Grain engineering [electronic resource] : How nanoscale inhomogeneities can control charge collection in solar cells
- Washington, D.C. : United States. Dept. of Energy. Office of Basic Energy Sciences, 2016. and Oak Ridge, Tenn. : Distributed by the Office of Scientific and Technical Information, U.S. Dept. of Energy
- Physical Description:
- pages 488-493 : digital, PDF file
- Additional Creators:
- Argonne National Laboratory, United States. Department of Energy. Office of Basic Energy Sciences, and United States. Department of Energy. Office of Scientific and Technical Information
- Restrictions on Access:
- Free-to-read Unrestricted online access
- We present that statistical and correlative analysis are increasingly important in the design and study of new materials, from semiconductors to metals. Non-destructive measurement techniques, with high spatial resolution, capable of correlating composition and/or structure with device properties, are few and far between. For the case of polycrystalline and inhomogeneous materials, the added challenge is that nanoscale resolution is in general not compatible with the large sampling areas necessary to have a statistical representation of the specimen under study. For the study of grain cores and grain boundaries in polycrystalline solar absorbers this is of particular importance since their dissimilar behavior and variability throughout the samples makes it difficult to draw conclusions and ultimately optimize the material. In this study, we present a nanoscale in-operando approach based on the multimodal utilization of synchrotron nano x-ray fluorescence and x-ray beam induced current collected for grain core and grain boundary areas and correlated pixel-by-pixel in fully operational Cu(In<sub>(1-x)</sub>Ga<sub>x</sub>)Se<sub>2</sub> solar cells. We observe that low gallium cells have grain boundaries that over perform compared to the grain cores and high gallium cells have boundaries that under perform. In conclusion, these results demonstrate how nanoscale correlative X-ray microscopy can guide research pathways towards grain engineering low cost, high efficiency solar cells.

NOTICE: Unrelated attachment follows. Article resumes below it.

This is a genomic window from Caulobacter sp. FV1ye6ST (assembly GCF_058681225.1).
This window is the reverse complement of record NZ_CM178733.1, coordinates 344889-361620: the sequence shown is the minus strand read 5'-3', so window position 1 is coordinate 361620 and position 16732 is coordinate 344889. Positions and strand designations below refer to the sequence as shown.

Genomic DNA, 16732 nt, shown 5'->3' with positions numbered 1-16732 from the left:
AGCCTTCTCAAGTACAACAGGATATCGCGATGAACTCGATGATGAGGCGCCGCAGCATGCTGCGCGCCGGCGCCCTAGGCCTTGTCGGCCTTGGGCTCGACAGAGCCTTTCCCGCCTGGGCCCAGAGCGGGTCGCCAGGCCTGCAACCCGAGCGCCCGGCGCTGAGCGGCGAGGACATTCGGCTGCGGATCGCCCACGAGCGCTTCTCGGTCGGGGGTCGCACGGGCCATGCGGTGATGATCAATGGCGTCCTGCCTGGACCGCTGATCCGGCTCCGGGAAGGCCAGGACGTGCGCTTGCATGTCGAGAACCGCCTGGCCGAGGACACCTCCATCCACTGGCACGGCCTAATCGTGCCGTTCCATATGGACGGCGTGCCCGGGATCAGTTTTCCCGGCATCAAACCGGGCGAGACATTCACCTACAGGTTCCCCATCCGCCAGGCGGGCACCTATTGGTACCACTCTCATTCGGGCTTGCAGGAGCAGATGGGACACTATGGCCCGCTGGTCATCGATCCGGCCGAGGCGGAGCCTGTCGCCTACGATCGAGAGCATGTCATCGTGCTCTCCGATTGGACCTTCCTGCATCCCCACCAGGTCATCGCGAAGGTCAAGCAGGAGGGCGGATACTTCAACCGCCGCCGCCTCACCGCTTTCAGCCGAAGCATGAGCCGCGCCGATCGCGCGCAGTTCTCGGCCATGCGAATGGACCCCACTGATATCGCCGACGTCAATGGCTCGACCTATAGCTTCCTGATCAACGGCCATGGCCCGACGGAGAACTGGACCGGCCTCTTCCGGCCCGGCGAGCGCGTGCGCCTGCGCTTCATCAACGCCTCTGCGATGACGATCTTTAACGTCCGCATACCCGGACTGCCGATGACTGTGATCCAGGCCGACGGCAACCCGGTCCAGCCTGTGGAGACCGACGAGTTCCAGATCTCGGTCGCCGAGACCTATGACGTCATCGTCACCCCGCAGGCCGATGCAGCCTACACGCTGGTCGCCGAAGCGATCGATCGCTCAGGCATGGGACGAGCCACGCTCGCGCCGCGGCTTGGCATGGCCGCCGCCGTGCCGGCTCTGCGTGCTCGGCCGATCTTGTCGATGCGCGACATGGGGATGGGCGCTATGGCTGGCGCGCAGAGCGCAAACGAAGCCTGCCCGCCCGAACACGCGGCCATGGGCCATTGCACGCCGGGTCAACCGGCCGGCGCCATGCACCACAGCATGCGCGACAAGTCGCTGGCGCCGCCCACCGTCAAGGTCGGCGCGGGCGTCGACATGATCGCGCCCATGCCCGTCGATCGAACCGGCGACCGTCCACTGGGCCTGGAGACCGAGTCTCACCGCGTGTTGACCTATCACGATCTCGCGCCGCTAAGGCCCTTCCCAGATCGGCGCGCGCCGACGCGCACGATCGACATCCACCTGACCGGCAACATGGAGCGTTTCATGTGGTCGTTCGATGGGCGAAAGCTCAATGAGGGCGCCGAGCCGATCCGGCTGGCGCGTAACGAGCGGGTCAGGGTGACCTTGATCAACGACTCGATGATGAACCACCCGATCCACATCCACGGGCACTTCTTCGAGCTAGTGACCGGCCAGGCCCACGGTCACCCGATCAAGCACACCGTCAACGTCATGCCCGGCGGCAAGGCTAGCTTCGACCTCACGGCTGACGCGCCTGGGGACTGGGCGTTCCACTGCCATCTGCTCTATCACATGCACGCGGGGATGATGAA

- Published through SciTech Connect., 12/16/2016., "139131", Nano Energy 32 C ISSN 2211-2855 AM, and Bradley M. West; Michael Stuckelberger; Harvey Guthrey; Lei Chen; Barry Lai; Jörg Maser; Volker Rose; William Shafarman; Mowafak Al-Jassim; Mariana I. Bertoni.
- Funding Information:
- AC02-06CH11357, EE0005848, and AC36-08GO28308
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